Having the money talk with your significant other

Image: Getty
Image: Getty

While we get that it may not quite make the #1 spot of “romantic things I’d like to enjoy with my partner,” your finances impact on both of you, making it an essential conversation in any serious relationship.  

“Money plays a central role in our relationships,” says Wealth Coach and Financial Advisor, Lianne Lutz of Women’s Wealth.  “Financial decisions impact on ourselves as well as our partners, so having an understanding of each other’s values, goals and financial habits increases the chances of establishing a solid successful relationship.”

We take a look at what needs to be brought to the table in a money conversation with your partner, to create a strategy for handling money that works for both of you.

The first step

Take it slow.  Schedule a time to have the talk.  Agree it may be a little uncomfortable, so start with more neutral subjects such as financial goals before diving into more sensitive topics such as debts, salaries and spending habits.

“Set ground rules from the get-go,” says Lianne.  “In order for the talk and your relationship to work, you need to agree on transparency, honesty and respect in your treatment of the subject and each other.”

Agree on who pays for what

“Get the talk about payment responsibilities right into the open.  While it may be tempting to wait for the ‘perfect moment’, it is best to address it before it becomes a relationship issue that can no longer be ignored,” says Lianne.

As a couple you need to start thinking in terms of “our finances”.  This means learning what each of you earn, so that each person contributes to the home and financial goals according to their earnings.  

Discuss who is going to pay for monthly expenses like the rent, utilities, groceries, entertainment and other expenses.   Create a budget of your monthly expenses to distribute payment fairly and have an overall picture of your costs as individuals and as a couple.

“Factor in an emergency fund for unforeseen expenses,” advises Lianne.  “This can be done with a joint account which can cover the costs of repairs and damages, adding financial security to your relationship and providing a buffer against stress in the event of unexpected expenses.”

Set Common Financial Goals

Use team work to establish goals that excite both of you.  It can be a holiday, saving up for a home, buying new furniture.  Whatever it is leverage the power of team work with both of you supporting each other and working towards the realisation of your goals as a couple.  Commit to setting up a savings account where you both put away an agreed amount on a monthly basis.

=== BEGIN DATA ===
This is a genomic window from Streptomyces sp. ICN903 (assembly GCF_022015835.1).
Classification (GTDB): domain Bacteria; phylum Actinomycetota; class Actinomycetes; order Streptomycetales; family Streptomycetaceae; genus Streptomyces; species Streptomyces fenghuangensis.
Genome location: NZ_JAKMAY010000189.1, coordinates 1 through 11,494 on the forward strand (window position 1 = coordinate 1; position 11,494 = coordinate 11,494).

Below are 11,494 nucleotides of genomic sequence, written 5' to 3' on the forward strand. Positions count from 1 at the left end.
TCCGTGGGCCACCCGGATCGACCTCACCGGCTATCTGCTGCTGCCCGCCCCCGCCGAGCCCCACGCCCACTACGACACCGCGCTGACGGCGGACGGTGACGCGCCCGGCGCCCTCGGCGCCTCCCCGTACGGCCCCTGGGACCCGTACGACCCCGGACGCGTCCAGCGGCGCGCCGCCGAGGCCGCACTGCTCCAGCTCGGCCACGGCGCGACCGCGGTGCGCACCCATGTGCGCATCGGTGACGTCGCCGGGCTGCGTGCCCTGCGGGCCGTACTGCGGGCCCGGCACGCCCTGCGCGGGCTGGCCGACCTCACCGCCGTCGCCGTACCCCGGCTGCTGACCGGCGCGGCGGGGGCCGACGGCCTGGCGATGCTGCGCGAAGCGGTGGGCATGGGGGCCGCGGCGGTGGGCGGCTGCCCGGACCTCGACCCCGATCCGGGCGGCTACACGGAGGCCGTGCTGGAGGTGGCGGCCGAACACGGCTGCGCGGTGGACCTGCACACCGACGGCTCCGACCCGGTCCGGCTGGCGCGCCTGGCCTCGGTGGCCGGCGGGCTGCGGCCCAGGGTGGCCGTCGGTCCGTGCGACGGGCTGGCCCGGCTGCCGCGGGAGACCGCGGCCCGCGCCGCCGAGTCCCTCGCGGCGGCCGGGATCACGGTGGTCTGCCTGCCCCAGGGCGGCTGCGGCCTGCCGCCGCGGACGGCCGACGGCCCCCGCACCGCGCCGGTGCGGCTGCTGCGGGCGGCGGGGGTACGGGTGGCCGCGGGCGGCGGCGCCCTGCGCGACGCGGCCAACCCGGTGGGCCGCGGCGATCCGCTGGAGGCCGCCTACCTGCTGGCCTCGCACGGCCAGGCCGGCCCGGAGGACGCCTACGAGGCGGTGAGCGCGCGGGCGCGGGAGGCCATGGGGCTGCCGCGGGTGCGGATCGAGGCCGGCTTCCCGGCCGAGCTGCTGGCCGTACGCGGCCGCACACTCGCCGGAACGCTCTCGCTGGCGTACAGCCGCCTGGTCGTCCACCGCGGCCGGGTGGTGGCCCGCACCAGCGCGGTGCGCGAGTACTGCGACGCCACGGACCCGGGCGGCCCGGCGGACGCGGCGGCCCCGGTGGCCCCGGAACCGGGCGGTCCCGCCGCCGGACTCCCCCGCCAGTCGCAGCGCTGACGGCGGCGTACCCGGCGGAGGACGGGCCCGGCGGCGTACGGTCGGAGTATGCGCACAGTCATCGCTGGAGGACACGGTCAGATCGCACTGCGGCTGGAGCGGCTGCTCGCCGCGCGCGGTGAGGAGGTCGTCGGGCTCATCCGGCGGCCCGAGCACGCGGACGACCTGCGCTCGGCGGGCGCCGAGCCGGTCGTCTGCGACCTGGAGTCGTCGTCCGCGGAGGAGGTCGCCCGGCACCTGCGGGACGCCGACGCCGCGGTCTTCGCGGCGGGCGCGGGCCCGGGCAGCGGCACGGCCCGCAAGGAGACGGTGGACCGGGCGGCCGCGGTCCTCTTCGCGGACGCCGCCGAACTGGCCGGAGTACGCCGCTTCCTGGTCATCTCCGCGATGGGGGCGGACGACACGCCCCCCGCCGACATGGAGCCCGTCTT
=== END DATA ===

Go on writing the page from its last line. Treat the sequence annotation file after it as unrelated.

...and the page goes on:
This is a good time to discuss debt and ways of crushing it.  Debt is not an easy topic.  It makes us feel vulnerable and, in some cases, can even be a deal breaker. “It’s vital to be honest about your financial situation.  Secrets are dangerous and inevitably catch up with you later.  Create a plan to pay off debt as soon as possible to reduce stress on your finances and relationship,” advises Lianne.

Separate accounts

While this may sound counter intuitive to being a united couple – if you are both working, then having your own account is important. While you may be establishing a future together, there are unfortunately no guarantees in life.  A person can get retrenched, get sick, or you may even get divorced.  Of course, one hopes that this will never be the case, but each person in the relationship needs to be able to support themselves as a form of self-protection so that you can maintain your current lifestyle no matter what happens,” comments Lianne.

In the case of someone in a relationship who isn’t earning money, this partner must have a say in all financial matters impacting on the home, relationship and family.  Often in this case, the partner may not be bringing revenue to the home, but there is contribution in other ways such as maintaining the home or looking after the children. 

“Respect and acknowledgement for each other’s role is vital in this dynamic, establishing a healthy and successful relationship in order to avoid any power play taking place,” states Lianne.

Setting boundaries

Having a discussion about money enables you to explore your financial compatibility as a couple.  Understand each other’s financial values and philosophies, exploring areas such as how you spend or save money, whether or not you want to save up for a long-term goal or splurge on something fun in the moment.

“You need to understand each other’s spending and savings habits,” says Lianne. “Different habits don’t mean the end of your relationship, in fact if one of you tends to save more, while the other is more impulsive with buying it could be a good financial fit, with each of you balancing the other.”

While you both want to have a sense of independence being able to buy items for yourself, you also need to have an upfront agreement regarding which things need to be discussed jointly before purchasing.  Set boundaries for threshold spending.  This can mean that anything over a certain amount for e.g. R2 000 needs to be discussed together as a couple first.


Finding a partner who shares and respects your financial values allows you to build a relationship with a solid foundation, both materially and emotionally. 

“Money is an essential part of a relationship.  Discussing it may not make the top of your list of romantic ideals, but having the conversation rubs your relationship right up against reality, laying the foundation for respect, openness and ultimately strengthening the bond between the two of you,” concludes the Women’ Wealth advisor.

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